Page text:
Gunfire at Christmas Morning Structure Fire

On Christmas morning 2003, the Los Pinos Fire Protection District, located in southwestern Colorado, responded to a well-developed structure fire involving a sniper. Tom Aurnhammer reports from the scene.


On Christmas morning 2003, the Los Pinos Fire Protection District, located in southwestern Colorado, responded to a well-developed structure fire involving a sniper. First-arriving police officers and a volunteer firefighter in his personal vehicle thought they were being hit by shrapnel and...


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Units from the Durango Fire & Rescue Authority arrived shortly after I did and I was contacted by Battalion Chief Tony Harwig, who was assigned to establish the tanker shuttle group. Chief Jim Piccoli from the Upper Pine Fire District had arrived with his units and he was put in service as the scene safety officer. All units operating at the scene were switched to a common tactical frequency.

Additional lines were stretched to extinguish the peripheral fires and to assist with the knock down of the fire in the main structure. The fire ground was also split into “east” and “west” divisions to help facilitate accountability and communications. Deputy Chief Rod Richardson from Upper Pine Fire had joined me at the command post and I requested that he check to assure that accountability tags had been collected from all of the personnel operating on the fireground.

A number of out-of-place items were noted by the personnel operating at the scene. These items included two rifles sitting against stone pillars that flanked the sides of the driveway, a small liquid petroleum gas (LPG) fired camp stove that was burning on a flatbed trailer in the area of the horse trailer, and an open bottle of wine with a half-filled glass and a vase filled with weeds sitting on a decorative stone wall in the front yard. I had requested that a sheriff’s deputy meet me at the command post. The observations were pointed out to the deputy, and I requested investigative assistance from the sheriff’s detectives for the origin and cause of the fires.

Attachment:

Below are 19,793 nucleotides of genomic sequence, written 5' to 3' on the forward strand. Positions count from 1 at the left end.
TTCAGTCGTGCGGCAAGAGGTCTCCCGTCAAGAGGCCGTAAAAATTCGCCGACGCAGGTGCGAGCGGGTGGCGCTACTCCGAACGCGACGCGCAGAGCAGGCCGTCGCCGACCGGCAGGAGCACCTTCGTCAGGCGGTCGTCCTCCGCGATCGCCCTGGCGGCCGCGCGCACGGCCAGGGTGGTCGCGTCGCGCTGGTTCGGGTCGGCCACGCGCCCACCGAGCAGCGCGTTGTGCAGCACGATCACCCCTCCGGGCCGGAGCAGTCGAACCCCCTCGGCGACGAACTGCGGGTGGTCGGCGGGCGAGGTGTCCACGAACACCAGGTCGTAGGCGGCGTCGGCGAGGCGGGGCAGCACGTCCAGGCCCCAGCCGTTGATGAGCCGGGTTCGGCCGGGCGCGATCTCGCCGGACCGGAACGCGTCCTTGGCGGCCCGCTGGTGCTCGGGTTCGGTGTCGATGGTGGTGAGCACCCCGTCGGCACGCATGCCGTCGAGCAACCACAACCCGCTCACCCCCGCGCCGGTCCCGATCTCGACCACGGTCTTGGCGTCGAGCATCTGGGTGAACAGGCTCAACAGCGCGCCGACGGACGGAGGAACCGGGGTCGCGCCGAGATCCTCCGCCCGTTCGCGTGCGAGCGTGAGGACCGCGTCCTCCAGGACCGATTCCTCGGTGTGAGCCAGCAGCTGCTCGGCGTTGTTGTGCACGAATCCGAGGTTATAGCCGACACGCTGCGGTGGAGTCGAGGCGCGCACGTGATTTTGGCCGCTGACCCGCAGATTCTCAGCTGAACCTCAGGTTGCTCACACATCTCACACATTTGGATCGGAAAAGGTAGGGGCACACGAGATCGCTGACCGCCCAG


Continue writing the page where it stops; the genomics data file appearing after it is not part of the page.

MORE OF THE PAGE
As daylight was approaching, these indicators, along with other information that was coming in was starting to lead me to believe that the vehicles that had arrived on the scene had been shot at, not hit with shrapnel and ammunition going off in the fire.

Shortly after this, a law enforcement officer who had been checking the perimeter of the scene signaled for other officers, who went to his assistance with weapons drawn. I gave a “heads-up” over the tactical channel due to the law enforcement activity, which was shortly followed by the safety officer advising everyone to “get down.” I had a face-to-face discussion with Piccoli, expressing my desire to pull all of our personnel off the fireground due to the potential of an active shooter still on scene. At about this time, the law enforcement officers were calling for medics. The officers had found a subject with what was believed to be a self-inflicted gunshot wound to the face. The subject was transported to the hospital by Upper Pine Fire’s medic unit.

Once the scene was secured by law enforcement, normal fire suppression operations resumed. As time progressed, mutual aid units were released and a long afternoon was spent overhauling the scene. Additional investigative assistance had also been requested from the Durango Fire Marshal’s Office. The LaPlata County Sheriff’s Office, in conjunction with the other law enforcement agencies on the scene, were conducting the investigation into the shooting.

On Dec. 27, still having questions that we may never have answers to, I met with Harwig and we started discussing the “lessons learned” at this incident. As a presentation is being developed on what we learned, we will be asking the audiences to do the following:

  • Put yourself in the decision-making mode with the information that was available at the time.

  • At the end, we will discuss what we can do better at the next incident to keep our firefighters and the public safe.

  • This is not a critique of all the agencies on the scene that day. Our intent is to make the next scene safer for all responders.

We also know that some of the communications between agencies needs to be tuned up. Looking at the way and by whom each agency is dispatched lends itself to some inherent communications problems:

  • Law enforcement agencies – Southern Ute Tribal Police (SUPD) is dispatched by SUPD Dispatch in Ignacio; LaPlata County Sheriff’s Office is dispatched by LaPlata County Central Dispatch in Durango; Ignacio Police Department is dispatched by SUPD Dispatch in Ignacio (same frequency as tribal police); and Colorado State Police (CSP) is dispatched by CSP Dispatch in Montrose.

  • Fire agencies – Los Pinos Fire District is dispatched by SUPD Dispatch in Ignacio (separate frequency); Durango Fire and Rescue Authority is dispatched by LaPlata County Central Dispatch in Durango (separate frequency); Upper Pine Fire District is dispatched by LaPlata County Central Dispatch in Durango (separate frequency). (The fire departments have a common tactical frequency.)